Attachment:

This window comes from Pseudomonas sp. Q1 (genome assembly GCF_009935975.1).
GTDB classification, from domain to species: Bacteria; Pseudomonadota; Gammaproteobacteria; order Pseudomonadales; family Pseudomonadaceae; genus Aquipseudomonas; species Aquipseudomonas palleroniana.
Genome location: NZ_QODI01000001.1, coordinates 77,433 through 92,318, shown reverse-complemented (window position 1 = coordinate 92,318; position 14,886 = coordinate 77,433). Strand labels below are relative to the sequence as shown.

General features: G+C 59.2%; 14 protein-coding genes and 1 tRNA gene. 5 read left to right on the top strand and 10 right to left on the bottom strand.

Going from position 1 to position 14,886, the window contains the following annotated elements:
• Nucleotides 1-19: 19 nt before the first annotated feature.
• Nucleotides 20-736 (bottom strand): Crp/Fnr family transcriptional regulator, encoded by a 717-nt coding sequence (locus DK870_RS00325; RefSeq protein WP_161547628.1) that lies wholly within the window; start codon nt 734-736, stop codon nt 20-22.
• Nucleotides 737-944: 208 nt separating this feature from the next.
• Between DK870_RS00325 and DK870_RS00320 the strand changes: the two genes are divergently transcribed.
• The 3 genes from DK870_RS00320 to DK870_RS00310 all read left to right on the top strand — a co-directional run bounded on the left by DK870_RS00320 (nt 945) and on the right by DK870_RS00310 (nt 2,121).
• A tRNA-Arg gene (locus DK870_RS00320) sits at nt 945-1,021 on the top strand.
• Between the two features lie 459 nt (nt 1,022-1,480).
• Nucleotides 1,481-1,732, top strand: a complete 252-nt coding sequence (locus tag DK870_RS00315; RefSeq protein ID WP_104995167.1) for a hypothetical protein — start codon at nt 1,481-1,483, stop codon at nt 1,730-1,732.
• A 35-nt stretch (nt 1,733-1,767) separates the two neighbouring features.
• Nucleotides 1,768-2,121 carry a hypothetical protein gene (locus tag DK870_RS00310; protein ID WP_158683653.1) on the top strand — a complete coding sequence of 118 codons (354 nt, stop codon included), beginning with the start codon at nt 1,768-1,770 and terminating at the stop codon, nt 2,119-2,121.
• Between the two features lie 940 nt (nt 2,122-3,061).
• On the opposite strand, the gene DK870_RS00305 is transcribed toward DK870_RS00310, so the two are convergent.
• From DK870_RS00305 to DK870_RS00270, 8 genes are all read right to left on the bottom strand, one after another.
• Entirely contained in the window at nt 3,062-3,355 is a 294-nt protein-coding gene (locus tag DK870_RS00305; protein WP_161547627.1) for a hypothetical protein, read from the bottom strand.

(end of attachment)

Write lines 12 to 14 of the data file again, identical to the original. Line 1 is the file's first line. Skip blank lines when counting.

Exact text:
• Between the two features lie 459 nt (nt 1,022-1,480).
• Nucleotides 1,481-1,732, top strand: a complete 252-nt coding sequence (locus tag DK870_RS00315; RefSeq protein ID WP_104995167.1) for a hypothetical protein — start codon at nt 1,481-1,483, stop codon at nt 1,730-1,732.
• A 35-nt stretch (nt 1,733-1,767) separates the two neighbouring features.